Ouch! Brit mila at 87

Surrounded by family, a haredi man struggles to correct long-ago error.

haredi 88 (photo credit: )
haredi 88
(photo credit: )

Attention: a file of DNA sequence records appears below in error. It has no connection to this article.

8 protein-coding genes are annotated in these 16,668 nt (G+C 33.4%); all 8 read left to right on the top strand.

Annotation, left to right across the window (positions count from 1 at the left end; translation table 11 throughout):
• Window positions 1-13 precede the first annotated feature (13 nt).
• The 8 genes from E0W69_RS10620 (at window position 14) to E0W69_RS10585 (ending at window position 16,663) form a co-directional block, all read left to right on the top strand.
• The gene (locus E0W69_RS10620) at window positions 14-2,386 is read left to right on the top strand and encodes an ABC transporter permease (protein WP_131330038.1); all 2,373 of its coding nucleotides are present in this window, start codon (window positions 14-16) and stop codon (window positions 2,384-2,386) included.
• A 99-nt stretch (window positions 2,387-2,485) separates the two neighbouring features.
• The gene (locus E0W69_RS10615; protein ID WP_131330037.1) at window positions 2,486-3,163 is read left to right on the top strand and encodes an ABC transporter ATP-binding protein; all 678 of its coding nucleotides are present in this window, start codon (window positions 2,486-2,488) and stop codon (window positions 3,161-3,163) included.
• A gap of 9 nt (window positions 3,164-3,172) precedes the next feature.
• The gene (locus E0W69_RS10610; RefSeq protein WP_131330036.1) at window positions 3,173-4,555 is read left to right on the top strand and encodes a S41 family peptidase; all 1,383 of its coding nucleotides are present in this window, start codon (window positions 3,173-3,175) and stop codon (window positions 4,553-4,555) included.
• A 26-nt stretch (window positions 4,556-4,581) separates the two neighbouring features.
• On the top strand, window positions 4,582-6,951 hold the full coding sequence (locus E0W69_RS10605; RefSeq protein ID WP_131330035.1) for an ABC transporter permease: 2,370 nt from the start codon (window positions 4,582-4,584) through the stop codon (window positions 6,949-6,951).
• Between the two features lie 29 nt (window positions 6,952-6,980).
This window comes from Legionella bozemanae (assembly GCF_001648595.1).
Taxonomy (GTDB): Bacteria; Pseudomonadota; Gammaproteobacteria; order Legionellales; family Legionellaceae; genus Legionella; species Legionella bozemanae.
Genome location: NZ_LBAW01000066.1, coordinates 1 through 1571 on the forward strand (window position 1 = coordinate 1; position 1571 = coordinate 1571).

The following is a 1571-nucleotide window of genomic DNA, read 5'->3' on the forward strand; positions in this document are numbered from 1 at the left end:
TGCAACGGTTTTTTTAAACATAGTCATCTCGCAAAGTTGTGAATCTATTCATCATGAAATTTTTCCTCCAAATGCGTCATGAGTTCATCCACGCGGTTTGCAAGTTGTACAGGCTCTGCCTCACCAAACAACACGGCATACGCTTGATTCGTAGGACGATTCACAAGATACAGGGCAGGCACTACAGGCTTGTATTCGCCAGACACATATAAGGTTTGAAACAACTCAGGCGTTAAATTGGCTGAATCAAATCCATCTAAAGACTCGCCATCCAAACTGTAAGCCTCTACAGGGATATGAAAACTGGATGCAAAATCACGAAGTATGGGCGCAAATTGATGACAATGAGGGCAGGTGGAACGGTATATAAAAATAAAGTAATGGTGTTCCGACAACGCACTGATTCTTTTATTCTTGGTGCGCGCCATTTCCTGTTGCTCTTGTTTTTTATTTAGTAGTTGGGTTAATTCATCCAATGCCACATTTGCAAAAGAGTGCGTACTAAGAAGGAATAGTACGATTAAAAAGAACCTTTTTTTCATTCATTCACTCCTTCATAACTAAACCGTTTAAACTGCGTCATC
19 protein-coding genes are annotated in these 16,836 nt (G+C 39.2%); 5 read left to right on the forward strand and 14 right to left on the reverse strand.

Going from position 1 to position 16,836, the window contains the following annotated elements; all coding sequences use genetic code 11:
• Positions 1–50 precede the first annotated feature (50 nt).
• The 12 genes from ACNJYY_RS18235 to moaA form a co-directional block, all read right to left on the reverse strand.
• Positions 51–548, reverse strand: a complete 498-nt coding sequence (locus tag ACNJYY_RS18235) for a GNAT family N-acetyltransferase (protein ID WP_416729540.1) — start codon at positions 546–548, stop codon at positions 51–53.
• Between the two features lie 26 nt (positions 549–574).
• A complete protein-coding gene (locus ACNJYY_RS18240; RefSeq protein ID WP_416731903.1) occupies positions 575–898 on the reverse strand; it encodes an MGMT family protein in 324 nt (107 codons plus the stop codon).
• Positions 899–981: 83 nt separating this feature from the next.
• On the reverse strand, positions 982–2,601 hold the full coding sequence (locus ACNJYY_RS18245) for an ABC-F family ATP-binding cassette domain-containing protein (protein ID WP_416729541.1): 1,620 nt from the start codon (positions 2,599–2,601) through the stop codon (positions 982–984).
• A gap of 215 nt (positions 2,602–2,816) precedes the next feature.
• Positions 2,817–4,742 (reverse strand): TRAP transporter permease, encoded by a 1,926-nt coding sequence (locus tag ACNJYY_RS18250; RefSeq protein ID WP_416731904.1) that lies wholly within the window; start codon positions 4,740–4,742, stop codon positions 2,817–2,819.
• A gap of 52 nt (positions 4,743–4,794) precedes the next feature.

Involuntarily, my hand moves to my crotch as I watch attempts to convince S. to undergo the long overdue procedure. "Come on, dad, if you don't do it now you might never get another chance," pleaded S's sons. But so far S., 87, a pious-looking Jew wearing a black kippa and sporting a long white beard and sidelocks, is not budging. "I can't do it," he mutters, shaking his head. It is Sunday, the fourth day of Pessah. S. is surrounded by his sons, daughters-in-law and grandchildren, who have all gathered at Bikur Holim Hospital in downtown Jerusalem to support him. A non-profit organization called Brit Yosef-Yitzhak, which has provided more than 35,000 pro-bono circumcisions since it was founded 20 years ago, is footing the bill for the entire procedure. A doctor has assured S. that the cut will not hurt. A mohel has patiently explained the procedure dozens of times. A special kosher-for-Pessah feast has been prepared to celebrate completion of the brit mila. All that is needed is S's okay. He and everyone else undoubtedly have more pleasurable things to do than spending Pessah vacation in a hospital. But they are here because, according to Jewish tradition, a brit is not something that should be delayed. Each day that goes by without cutting the foreskin is a transgression, a rebellion against God's will. Nevertheless, I can't help but sympathize with S's apprehension as I watch another attempt to convince him to go through with the brit mila. It takes a lot of guts to allow another man, no matter how amiable he might be, to take a knife to one's member. It's not just the pain factor. How does a God-fearing Jew like S. come to terms with the realization that throughout his entire life he remained uncircumcised, like some primitive pagan? An uncircumcised Jew is fundamentally flawed. Agreeing to undergo a brit at the age of 87 would be an admission of this flaw. Better to enter denial. A debilitating stroke forced upon S. the revelation that he was not properly circumcised. While undressing his father, S's son noticed something strange. S's private part was presented to Rabbi Shlomo Mahpoud, a renowned circumcision expert. The ruling: not kosher. Apparently, when S. was born in Isfahan, Iran, the local mohel made a crucial mistake. S. was erroneously defined by the mohel as a baby born fully circumcised. Therefore, he only needed to have a drop of blood drawn. Over eight decades later this fatal mistake has come back to haunt S. According to Aryeh Amit, director of Brit Yosef-Yitzhak, S. is not alone; There are a whole lot of foreskins waiting to be snipped. "We believe there are 5 million Jewish men walking around without a proper brit mila," Amit said. "The rebbe [Rabbi Menachem Mendel Schneerson, the late spiritual head of Chabad] said in 1984 that there were 10 million Jews living in the Soviet Union. If you assume that half were males and that the Communists prevented 95% of them from getting a brit you already have close to 5 million," he said. In addition, said Amit, there are thousands of Jews whose foreskins were removed with a "clamp," a scissor-like device that grabs the foreskin. "These clamps are a silent Shoah," said Amit, whose father, Yaron, established the organization in 1989, shortly after the Iron Curtain fell and hundreds of thousands of Jews from the former Soviet Union, previously forbidden to practice Judaism, began reclaiming their heritage. There are also Jews who were circumcised by a doctor. These circumcisions are not kosher, because doctors, even Jewish ones, do not have the intention of performing God's commandment when they cut. "It is a real self-sacrifice to undergo a brit late in life," Amit said. "We try to do everything to make it as easy as possible. We arrange everything from transportation to and from the hospital, medical costs, the mohel, the festive feast after the brit, and we even change the bandages the day after." A circumcision costs an average of $1,000, he said. "Sometimes we have to send a mohel to faraway places like Taiwan, South Korea, India, Japan or even Yemen and the cost rises to $7,000 or $8,000 per circumcision." But you can only bring a horse to water. S.'s inability to go through with the procedure is an example of how difficult some find it to submit to a circumcision late in life. One of the rabbis at the hospital offered a decidedly metaphysical explanation for S's opposition. "There are always negative spiritual forces that fight against the performance of any good deed," the rabbi said. "The better the deed the more the opposition grows. [S's opposition] just shows what strong powers are contained in the foreskin."